The first thing they would like to do is expunge the term just, as in "just a secretary."
Next, champions of this field would like to train every executive in the universe not to refer to his secretary as "my girl."
Finally, they would like to reaffirm the oft-repeated truism that if every chief executive officer in the United States took a day off, business would continue as usual. But if every secretary stayed home, business would screech to a standstill.
Certainly technology is all but on the verge of rendering the steno pad a Pleistocene relic. The field is changing, evolving with every new office microchip. Still, said Eleanor Vreeland, head of one of the country's oldest continuous secretarial schools, "if we had enough time to talk about all the name changes we have discussed, at the end of the day, secretary is still the word that best describes the job, just as executive best describes that particular position."
As president and chief executive officer of the Katharine Gibbs School Inc., Vreeland scheduled a luncheon not long ago to discuss changes in one of the fastest-growing professions in the country. One thing that Vreeland, a former secretary at the now-defunct ladies' clothing firm of Peck & Peck, wanted to point out was how her field was emerging from its battle with the women's movement, how "we are still coming out of the age when people thought of secretarial work as demeaning."
One entire generation may have said why be a nurse when you can be a brain surgeon, why be a legal secretary when you can be a lawyer, but "high school graduates now," Vreeland said, "are just not into that whole thing we were into as recently as five years ago, when people were saying secretarial work was demeaning. High school students today hear that and they don't know what we're talking about."
Vreeland may have been eager to bolster her contention that secretaries are no longer suffering from a bad rep, that "I think what has happened is that the secretary's role has been accepted as very important," but she also was interested in tendering some impressive statistics. Figures from the U.S. Department of Labor, she reported, show "80,000 secretarial spots going unfilled yearly." The same Department of Labor predicts that in the next five years the field will burgeon, she said, by "500,000 new secretarial jobs over and above what there are today."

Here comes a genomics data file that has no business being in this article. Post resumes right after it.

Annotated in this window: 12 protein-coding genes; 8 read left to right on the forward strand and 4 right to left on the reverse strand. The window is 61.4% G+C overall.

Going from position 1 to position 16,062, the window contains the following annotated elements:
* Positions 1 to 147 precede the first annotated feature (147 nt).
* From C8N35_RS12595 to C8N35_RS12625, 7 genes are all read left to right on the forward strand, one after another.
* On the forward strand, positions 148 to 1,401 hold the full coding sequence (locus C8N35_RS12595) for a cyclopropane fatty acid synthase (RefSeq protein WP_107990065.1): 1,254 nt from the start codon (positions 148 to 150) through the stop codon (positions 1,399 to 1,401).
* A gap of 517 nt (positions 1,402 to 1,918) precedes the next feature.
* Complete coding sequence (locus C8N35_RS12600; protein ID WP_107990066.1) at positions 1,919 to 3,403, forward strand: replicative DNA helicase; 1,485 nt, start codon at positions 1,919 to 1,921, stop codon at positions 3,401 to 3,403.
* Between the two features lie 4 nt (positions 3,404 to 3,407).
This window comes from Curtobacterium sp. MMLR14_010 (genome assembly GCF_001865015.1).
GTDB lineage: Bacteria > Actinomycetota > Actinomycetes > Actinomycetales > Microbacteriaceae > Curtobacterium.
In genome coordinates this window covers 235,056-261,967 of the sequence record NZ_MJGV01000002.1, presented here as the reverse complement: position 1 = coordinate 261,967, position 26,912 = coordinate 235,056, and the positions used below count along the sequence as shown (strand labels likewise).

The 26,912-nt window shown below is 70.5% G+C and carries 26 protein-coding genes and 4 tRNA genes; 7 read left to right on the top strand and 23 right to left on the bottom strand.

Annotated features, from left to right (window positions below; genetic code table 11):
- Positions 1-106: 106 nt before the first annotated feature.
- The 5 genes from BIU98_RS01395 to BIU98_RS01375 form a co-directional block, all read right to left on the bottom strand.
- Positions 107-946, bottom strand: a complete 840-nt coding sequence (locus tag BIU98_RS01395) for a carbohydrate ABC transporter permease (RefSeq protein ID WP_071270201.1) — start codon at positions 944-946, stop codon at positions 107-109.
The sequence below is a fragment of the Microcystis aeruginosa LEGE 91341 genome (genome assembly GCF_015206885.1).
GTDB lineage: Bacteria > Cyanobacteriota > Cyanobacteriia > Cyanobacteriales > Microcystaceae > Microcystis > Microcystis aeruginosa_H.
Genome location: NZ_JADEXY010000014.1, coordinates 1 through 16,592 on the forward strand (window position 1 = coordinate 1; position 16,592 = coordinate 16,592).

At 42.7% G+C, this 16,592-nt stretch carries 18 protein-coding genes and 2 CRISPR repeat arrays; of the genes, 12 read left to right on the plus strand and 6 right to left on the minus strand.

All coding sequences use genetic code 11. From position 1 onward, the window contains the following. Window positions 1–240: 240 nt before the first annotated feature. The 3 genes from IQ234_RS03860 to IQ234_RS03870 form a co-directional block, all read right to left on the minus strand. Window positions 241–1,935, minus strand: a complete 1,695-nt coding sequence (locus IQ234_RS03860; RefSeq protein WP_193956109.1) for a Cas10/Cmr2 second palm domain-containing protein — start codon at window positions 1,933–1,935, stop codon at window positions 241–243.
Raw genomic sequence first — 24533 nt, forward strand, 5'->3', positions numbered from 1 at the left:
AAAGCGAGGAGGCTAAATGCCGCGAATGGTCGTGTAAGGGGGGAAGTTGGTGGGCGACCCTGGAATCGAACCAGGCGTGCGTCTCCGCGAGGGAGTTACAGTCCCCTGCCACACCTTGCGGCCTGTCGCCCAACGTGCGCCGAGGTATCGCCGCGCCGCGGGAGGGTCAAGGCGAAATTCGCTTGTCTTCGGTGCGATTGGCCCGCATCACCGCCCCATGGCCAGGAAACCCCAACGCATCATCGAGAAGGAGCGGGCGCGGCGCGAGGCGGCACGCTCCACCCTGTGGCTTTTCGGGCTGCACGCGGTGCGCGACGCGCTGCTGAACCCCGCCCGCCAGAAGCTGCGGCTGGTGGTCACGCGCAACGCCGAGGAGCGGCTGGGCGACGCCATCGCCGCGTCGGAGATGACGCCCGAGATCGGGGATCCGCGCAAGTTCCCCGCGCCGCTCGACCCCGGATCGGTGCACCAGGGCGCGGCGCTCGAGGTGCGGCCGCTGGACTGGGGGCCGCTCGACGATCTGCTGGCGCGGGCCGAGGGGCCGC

In Los Angeles County in 1984, secretaries occupied 178,368 positions. Projections for 1985 showed the figure growing to 185,775.
Industry is growing "more and more into service and research organizations," she said, resulting in a rapidly expanding demand for workers with clerical skills. "There just aren't enough secretaries," Vreeland said. "It's as simple as that."
Those who do step into these vacant secretarial slots will find that an increasingly technological office place--"it takes a genius just to operate the new telephones," Vreeland joked--is also a more financially satisfying work environment.
Higher Starting Salaries
"In the last three years," she said, "there has been a 20% increase for beginning-level secretaries." In New York last year this meant entry-level secretarial salaries ranging from $15,000 to $17,000, and "we think they're going to go even higher."
As secretary to a chief executive officer, moreover, Vreeland said, "you can expect to command salaries of $35,000 to $40,000--and more."
(Average secretarial wages in Los Angeles County for 1984 were $6.73 per hour.)
Money may pay the VISA bills, but it isn't the only payoff, Vreeland said: "The secretary to the chairman of the board, that is a very powerful position."
Indeed, she went on, in spite of competition from a bumper crop of ambitious young MBAs, it is not merely a wild pipe dream for a secretary to contemplate climbing the corporate ladder. Former secretary Mary Jarratt, for example, is now Ronald Reagan's assistant secretary of agriculture for food and consumer services, and another one-time secretary who rose to rather meteoric heights was a man named Lyndon Johnson, later the 36th President of the United States.
'Still 98% Female'
Lyndon Johnson notwithstanding, the fact, Vreeland said, is that "the field is still 98% female," perhaps because for many years, as late, certainly as the 1950s, "women had fewer job opportunities and career paths available to them."
A secretary was defined originally as the "keeper of the secrets," Vreeland said, and ironically, "the field started out however many hundreds of years ago as a job for men."
But maybe the white gloves that Katharine Gibbs' graduates were once required to wear helped drive men away from the field. A strict dress code prevails, Vreeland said: "If they come to school not dressed the way they should be dressed for work in an office, we send them home." Improper attire might include something like "net stockings, because they simply are not accepted in the business world today."
If image is essential to the upgraded image of the secretary, Vreeland said, so is education, "the re-education of both the executive and the secretary." Regardless of who makes the coffee, or who fetches it, "the relationship between an executive and a secretary who work together for many years is also one that becomes a friend, a partner. We think educating corporate America of the value of a secretary is the way to go."